An interesting judgement in relation to the scope of notification came out of the English High Court earlier this year in the case of Euro Pools Plc v Royal and Sun Alliance Insurance Plc [2018] EWHR 46 (Comm).

This case concerned three notifications by Euro Pools to RSA, over the June 2006- June 2007 and June 2007- June 2008 Professional Indemnity Policy years, the first notification being made in the 2006-2007 Policy year, and the second and third being made in the 2007-2008 Policy year. A dispute arose as to whether the later notifications attached back to the original notification made in the 2006-2007 Policy year.

The background in brief was that Euro Pools specialised in the design and installation of swimming pools. They offered a swimming pool design which had a moveable floor, which allowed the pool depth to be increased and decreased. They also offered a design which included vertical walls which could be raised and lowered via a booms system, allowing the pool to be reconfigured into separate sections.

The First Notification - Booms System & Moveable Floors (2007 Policy year)

In February 2007, Euro Pools discovered a fault with the booms system. The system worked by filling a steel tank with air, however the bottom of the tank was discovered not to be airtight, meaning that the vertical floors would not rise as intended. Euro Pools notified this to their Insurers, RSA, but advised that they felt this fault could be remedied by the use of airbags, and as such the cost of remediation should not fall outside the excess amount.

They also notified a “major design fault” with the moveable floors rope and winch system, requiring a change to hydraulics and steel ropes that involved a claim to the Policy.

The Second Notification – Booms System (2008 Policy year)

In May 2008 the Insured then advised RSA that there was a problem with airbags system they had implemented to “fix” the booms system. They advised that they needed to change over to a hydraulic system, which cost would exceed the Policy excess.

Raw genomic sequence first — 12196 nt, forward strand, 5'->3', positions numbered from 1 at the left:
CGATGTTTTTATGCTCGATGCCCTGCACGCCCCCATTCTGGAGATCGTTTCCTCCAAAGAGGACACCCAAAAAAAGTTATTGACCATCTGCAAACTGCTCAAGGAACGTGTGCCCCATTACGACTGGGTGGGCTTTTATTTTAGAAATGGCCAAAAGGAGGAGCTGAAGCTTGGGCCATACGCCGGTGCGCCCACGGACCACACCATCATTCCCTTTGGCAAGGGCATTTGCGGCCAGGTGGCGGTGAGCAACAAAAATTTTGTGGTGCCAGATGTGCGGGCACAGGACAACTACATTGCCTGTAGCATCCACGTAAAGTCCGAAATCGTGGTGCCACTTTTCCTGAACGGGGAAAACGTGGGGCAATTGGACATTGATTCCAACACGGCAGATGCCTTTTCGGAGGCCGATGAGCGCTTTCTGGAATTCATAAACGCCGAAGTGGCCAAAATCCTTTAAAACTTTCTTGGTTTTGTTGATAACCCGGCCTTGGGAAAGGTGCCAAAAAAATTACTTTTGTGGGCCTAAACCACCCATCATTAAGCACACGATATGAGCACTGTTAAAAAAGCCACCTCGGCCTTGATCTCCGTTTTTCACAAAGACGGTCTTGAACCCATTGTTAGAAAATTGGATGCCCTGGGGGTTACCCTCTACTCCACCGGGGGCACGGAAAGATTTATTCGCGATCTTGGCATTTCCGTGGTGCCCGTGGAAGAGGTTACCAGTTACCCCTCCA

The Third Notification – Moveable Floors (2008 Policy year)

In November 2007 the Insured notified a problem with a diving pool they had installed in Leeds. The moveable floor jammed and this was therefore notified as a circumstance to RSA.

The Case - Booms System

Euro Pools submitted that, in relation to the Booms Claim, it was the 2008 notification, and not the earlier 2007 notification that triggered policy cover. They submitted that the failure of the airbags “fix” was not causally connected to the original tank fault. They relied on the earlier Kajima decision in support of this position, which states, “It is only a circumstance of which the Insured is actually aware which can be the subject matter of a notification.”

RSA argued that this was too narrow an interpretation of Kajima, and argued that both the tank and airbag failures were symptomatic of a broader design flaw. That is, that the booms system was defectively designed, and therefore the fact that the first “fix” did not take and a second “fix” was required was irrelevant, it was the flawed booms system which was notified.

The Court agreed with Euro Pools and held, “I find that on the evidence the claimant was not aware in February 2007 of problems with the air drive system such that it could not notify the circumstances which led to a claim for the expenses of the move to a hydraulic system.”

The Case – Moveable Floors

Similarly, Euro Pools claimed that the specific “Leeds Pool” circumstance notified in November 2007 was separate and independent to the February 2007 notification in relation to the moveable floors. Crucially, they argued that the Leeds Pool claim arose due to a failure of the steel rope and hydraulic system, not the original rope and winch system notified in February 2007.

RSA argued that the Leeds Pool claim arose due to a failure on the part of the Insured to develop a working moveable design. The fact that the fault notified in 2007 related to rope and winch, and the fault which led to the Leeds Pool claim related to the steel rope and hydraulics system was too narrow a view.

Again, the Court sided with Euro Pools, deciding that the design defect in the Leeds Pool was not known to the Insured in 2007, and therefore there was no causal link between the 2007 Notification and the later Euro Pools claim.

Conclusion

The Court’s findings constitute a fairly restrictive interpretation of the principles set out in Kajima, and a fairly narrow view overall as to the scope of such notifications.

This case is a reminder of the difficulties which can arise when an emerging problem is notified before the full scope of the problem is understood, and a reminder of how fact-sensitive the issue of notification can be.

It is not clear whether an Irish Court would follow the findings of the English High Court in this claim, however, given the dearth of Irish case law in relation to notification it is something practitioners should take heed of.